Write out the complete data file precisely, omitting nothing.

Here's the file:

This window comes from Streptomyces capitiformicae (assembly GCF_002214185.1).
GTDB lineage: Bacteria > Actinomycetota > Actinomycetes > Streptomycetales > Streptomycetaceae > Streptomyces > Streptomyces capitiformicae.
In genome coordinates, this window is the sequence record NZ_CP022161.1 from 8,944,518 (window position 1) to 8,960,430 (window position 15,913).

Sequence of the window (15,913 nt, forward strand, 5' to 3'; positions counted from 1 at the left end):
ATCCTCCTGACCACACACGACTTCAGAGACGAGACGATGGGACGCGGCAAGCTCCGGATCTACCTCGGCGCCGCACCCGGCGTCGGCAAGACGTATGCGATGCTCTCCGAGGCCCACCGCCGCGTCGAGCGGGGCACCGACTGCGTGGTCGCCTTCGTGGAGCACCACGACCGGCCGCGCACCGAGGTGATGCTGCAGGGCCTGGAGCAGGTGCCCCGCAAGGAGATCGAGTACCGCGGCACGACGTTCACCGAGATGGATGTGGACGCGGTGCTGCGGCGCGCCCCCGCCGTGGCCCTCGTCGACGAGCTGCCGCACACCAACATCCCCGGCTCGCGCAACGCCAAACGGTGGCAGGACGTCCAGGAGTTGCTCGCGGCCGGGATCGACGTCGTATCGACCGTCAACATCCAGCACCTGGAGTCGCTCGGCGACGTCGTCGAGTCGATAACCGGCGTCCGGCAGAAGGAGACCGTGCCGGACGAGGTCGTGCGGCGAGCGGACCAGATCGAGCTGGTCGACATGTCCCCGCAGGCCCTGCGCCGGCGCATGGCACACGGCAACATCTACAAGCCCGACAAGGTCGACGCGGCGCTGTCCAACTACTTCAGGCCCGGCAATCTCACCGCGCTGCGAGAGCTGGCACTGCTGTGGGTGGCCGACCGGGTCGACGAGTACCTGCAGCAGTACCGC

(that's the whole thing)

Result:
This window comes from Streptomyces capitiformicae (assembly GCF_002214185.1).
GTDB lineage: Bacteria > Actinomycetota > Actinomycetes > Streptomycetales > Streptomycetaceae > Streptomyces > Streptomyces capitiformicae.
In genome coordinates, this window is the sequence record NZ_CP022161.1 from 8,944,518 (window position 1) to 8,960,430 (window position 15,913).

Sequence of the window (15,913 nt, forward strand, 5' to 3'; positions counted from 1 at the left end):
ATCCTCCTGACCACACACGACTTCAGAGACGAGACGATGGGACGCGGCAAGCTCCGGATCTACCTCGGCGCCGCACCCGGCGTCGGCAAGACGTATGCGATGCTCTCCGAGGCCCACCGCCGCGTCGAGCGGGGCACCGACTGCGTGGTCGCCTTCGTGGAGCACCACGACCGGCCGCGCACCGAGGTGATGCTGCAGGGCCTGGAGCAGGTGCCCCGCAAGGAGATCGAGTACCGCGGCACGACGTTCACCGAGATGGATGTGGACGCGGTGCTGCGGCGCGCCCCCGCCGTGGCCCTCGTCGACGAGCTGCCGCACACCAACATCCCCGGCTCGCGCAACGCCAAACGGTGGCAGGACGTCCAGGAGTTGCTCGCGGCCGGGATCGACGTCGTATCGACCGTCAACATCCAGCACCTGGAGTCGCTCGGCGACGTCGTCGAGTCGATAACCGGCGTCCGGCAGAAGGAGACCGTGCCGGACGAGGTCGTGCGGCGAGCGGACCAGATCGAGCTGGTCGACATGTCCCCGCAGGCCCTGCGCCGGCGCATGGCACACGGCAACATCTACAAGCCCGACAAGGTCGACGCGGCGCTGTCCAACTACTTCAGGCCCGGCAATCTCACCGCGCTGCGAGAGCTGGCACTGCTGTGGGTGGCCGACCGGGTCGACGAGTACCTGCAGCAGTACCGC